This year has not been kind to us. There’s no denying that 2020 has been ruthless. The lives of Michiganders were thrown for a loop, but as I stated at the beginning of the pandemic, our people are resilient, and that has proven to be true as we continue to press on. There is hope on the horizon.
As my first term as your state representative comes to an end, I want to highlight some of the progress our state has made over the past year, and that I am humbled to have played a part in.
Reforming our broken car insurance system was a top priority for me heading into 2020 because it was a top priority for drivers throughout our communities. I voted to give Michigan drivers long-overdue rate relief on their car insurance premiums. In these uncertain times, it’s more important than ever that Michigan drivers keep as much of their hard-earned income as possible. The reforms adopted by the Legislature continue to save money for Michigan drivers and their families – and the changes will have long-lasting benefits for years to come.
I also helped lead efforts to improve our criminal justice system by changing the way we penalize good citizens for minor offenses and ultimately saving law enforcement resources. Reforms I have implemented will end excessive punishments, such as imprisonment and massive fines, for driving with a suspended license. As a former sheriff’s deputy, I know that far too many good, well-intending people have faced the possibility of severe penalties for making minor mistakes that unintentionally violate our state laws. Those people don’t belong in our criminal justice system. Our law enforcement, courts, jails and tax dollars can be better used to fight real criminals who present a danger to society. It’s time we restructure the system.
When COVID-19 began wreaking havoc on our state, we had to take immediate action to combat the spread of the virus and assist people who have been most impacted. I voted to allocate nearly $3.1 billion to help Michigan families during the ongoing COVID-19 pandemic. I also helped pass a careful plan to help keep K-12 students safe and give parents more options this school year. The pandemic has affected different regions of the state in different ways, and we must empower our local schools to be safe and responsible.
During the pandemic, the use of third-party restaurant delivery services has increased greatly. While it is a great way to support our local restaurants when we can’t physically visit them, it has posed some unfair consequences on restaurants that do have active partnerships with delivery services, as they are are being charged fees that are not expressively written in their contracts. I introduced a bill to protect restaurant owners from these unfair practices because I know that now, more than ever, they cannot afford further detriments to their businesses.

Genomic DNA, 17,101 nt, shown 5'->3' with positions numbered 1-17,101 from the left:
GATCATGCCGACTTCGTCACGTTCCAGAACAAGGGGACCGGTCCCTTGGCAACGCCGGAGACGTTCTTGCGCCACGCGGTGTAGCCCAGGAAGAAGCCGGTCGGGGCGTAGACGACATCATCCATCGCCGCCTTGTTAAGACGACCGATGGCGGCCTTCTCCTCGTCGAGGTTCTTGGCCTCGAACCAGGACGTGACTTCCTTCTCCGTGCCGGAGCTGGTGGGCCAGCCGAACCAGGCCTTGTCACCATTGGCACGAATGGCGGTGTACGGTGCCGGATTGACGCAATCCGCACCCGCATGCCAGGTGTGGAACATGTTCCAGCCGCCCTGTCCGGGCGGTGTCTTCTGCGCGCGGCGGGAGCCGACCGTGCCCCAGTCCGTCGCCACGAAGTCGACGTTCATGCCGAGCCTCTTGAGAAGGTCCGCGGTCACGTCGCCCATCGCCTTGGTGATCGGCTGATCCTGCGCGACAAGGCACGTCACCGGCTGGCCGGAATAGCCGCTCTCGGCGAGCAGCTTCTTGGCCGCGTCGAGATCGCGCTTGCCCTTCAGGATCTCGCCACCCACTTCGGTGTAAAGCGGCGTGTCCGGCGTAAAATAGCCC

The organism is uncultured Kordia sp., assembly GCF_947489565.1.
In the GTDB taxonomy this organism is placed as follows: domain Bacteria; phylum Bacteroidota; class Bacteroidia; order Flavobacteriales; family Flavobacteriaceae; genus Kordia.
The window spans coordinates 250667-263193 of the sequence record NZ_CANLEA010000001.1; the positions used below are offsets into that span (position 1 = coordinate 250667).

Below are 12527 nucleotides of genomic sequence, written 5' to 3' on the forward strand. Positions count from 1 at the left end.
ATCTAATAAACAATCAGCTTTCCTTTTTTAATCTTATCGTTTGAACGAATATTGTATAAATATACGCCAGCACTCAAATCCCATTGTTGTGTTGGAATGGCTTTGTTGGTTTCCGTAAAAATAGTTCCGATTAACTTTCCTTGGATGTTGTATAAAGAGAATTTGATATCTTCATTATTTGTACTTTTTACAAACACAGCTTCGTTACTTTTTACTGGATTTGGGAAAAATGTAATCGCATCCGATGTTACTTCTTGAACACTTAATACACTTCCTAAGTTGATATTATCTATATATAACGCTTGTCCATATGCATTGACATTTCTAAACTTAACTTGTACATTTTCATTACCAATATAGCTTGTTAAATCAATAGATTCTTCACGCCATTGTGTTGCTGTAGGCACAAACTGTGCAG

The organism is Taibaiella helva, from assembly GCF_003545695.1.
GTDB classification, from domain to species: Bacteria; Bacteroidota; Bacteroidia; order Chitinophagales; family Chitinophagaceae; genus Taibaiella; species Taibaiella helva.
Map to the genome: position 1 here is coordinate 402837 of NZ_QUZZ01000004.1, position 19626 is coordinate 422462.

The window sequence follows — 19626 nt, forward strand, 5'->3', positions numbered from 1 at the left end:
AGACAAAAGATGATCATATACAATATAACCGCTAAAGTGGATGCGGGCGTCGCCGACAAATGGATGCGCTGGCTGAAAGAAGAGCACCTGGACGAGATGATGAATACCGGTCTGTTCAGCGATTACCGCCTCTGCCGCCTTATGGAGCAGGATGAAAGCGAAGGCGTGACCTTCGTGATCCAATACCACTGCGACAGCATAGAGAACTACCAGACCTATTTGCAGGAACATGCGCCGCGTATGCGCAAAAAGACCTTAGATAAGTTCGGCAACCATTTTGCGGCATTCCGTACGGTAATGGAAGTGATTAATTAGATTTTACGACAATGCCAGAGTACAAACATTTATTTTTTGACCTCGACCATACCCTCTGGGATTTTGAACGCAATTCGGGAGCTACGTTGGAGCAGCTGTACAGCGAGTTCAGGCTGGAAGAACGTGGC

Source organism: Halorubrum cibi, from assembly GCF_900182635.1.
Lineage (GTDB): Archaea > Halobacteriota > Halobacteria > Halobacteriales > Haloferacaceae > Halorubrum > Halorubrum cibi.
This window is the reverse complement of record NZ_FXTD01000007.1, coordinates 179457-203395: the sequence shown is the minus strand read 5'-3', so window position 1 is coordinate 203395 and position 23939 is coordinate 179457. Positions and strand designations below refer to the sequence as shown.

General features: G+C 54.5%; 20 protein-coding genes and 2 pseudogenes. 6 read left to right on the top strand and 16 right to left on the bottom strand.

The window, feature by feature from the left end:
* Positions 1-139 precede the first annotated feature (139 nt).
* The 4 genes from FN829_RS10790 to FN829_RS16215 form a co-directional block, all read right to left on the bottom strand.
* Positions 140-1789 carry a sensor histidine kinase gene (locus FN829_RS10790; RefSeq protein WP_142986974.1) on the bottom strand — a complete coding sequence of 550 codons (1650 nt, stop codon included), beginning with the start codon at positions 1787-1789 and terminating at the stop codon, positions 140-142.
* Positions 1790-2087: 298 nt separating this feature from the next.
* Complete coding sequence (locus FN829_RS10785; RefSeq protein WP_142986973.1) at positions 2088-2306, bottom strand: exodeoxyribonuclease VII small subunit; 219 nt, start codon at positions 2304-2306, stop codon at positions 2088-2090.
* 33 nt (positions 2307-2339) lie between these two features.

Finally, after the Michigan Supreme Court ruled Gov. Whitmer’s executive orders were unconstitutional, I joined my bipartisan colleagues in supporting common-sense emergency measures and protections to safeguard unemployment benefits for laid-off workers and better protect our seniors living in nursing homes. I personally introduced a bill to ensure no driver would be penalized for driving with a license that expired during the pandemic, since there are many barriers to having it renewed by the Secretary of State’s office.
There is still much more to be done as we head into 2021, especially as we continue to face the health crisis and its effects on our economy. As we continue moving forward, I want you to know that I never take for granted the trust you have put in me to be your voice at the Capitol. Thank you for allowing me to serve you for another two years. If I can ever be of assistance, please contact my office at (517) 373-1780 or MikeMueller@House.MI.gov.
Rep. Mueller, a retired deputy sheriff in both Washtenaw and Livingston counties, speaks at a Capitol press conference Thursday on a plan to support local law enforcement and improve public safety. Rep. Mueller says access to mental health services for police, corrections workers and other first responders is key.